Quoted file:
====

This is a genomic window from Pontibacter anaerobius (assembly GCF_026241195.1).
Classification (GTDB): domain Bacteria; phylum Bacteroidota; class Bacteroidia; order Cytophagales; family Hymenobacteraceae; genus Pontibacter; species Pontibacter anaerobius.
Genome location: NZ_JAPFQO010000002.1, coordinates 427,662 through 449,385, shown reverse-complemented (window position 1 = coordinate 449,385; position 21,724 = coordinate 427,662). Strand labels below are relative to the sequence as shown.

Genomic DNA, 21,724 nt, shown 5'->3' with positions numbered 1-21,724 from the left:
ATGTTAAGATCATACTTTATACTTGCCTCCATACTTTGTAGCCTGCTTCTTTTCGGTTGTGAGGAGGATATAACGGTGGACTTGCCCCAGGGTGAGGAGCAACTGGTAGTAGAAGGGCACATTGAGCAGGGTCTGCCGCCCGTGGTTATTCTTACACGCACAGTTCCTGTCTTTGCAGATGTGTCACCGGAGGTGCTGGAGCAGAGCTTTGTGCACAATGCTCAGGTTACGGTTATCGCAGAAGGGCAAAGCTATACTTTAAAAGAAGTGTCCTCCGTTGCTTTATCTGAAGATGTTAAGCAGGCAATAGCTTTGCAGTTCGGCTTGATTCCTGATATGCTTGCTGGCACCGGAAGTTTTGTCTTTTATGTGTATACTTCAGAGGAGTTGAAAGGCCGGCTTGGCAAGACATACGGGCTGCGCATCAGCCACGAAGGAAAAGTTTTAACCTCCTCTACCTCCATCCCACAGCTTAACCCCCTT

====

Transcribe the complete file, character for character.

This is a genomic window from Pontibacter anaerobius (assembly GCF_026241195.1).
Classification (GTDB): domain Bacteria; phylum Bacteroidota; class Bacteroidia; order Cytophagales; family Hymenobacteraceae; genus Pontibacter; species Pontibacter anaerobius.
Genome location: NZ_JAPFQO010000002.1, coordinates 427,662 through 449,385, shown reverse-complemented (window position 1 = coordinate 449,385; position 21,724 = coordinate 427,662). Strand labels below are relative to the sequence as shown.

Genomic DNA, 21,724 nt, shown 5'->3' with positions numbered 1-21,724 from the left:
ATGTTAAGATCATACTTTATACTTGCCTCCATACTTTGTAGCCTGCTTCTTTTCGGTTGTGAGGAGGATATAACGGTGGACTTGCCCCAGGGTGAGGAGCAACTGGTAGTAGAAGGGCACATTGAGCAGGGTCTGCCGCCCGTGGTTATTCTTACACGCACAGTTCCTGTCTTTGCAGATGTGTCACCGGAGGTGCTGGAGCAGAGCTTTGTGCACAATGCTCAGGTTACGGTTATCGCAGAAGGGCAAAGCTATACTTTAAAAGAAGTGTCCTCCGTTGCTTTATCTGAAGATGTTAAGCAGGCAATAGCTTTGCAGTTCGGCTTGATTCCTGATATGCTTGCTGGCACCGGAAGTTTTGTCTTTTATGTGTATACTTCAGAGGAGTTGAAAGGCCGGCTTGGCAAGACATACGGGCTGCGCATCAGCCACGAAGGAAAAGTTTTAACCTCCTCTACCTCCATCCCACAGCTTAACCCCCTT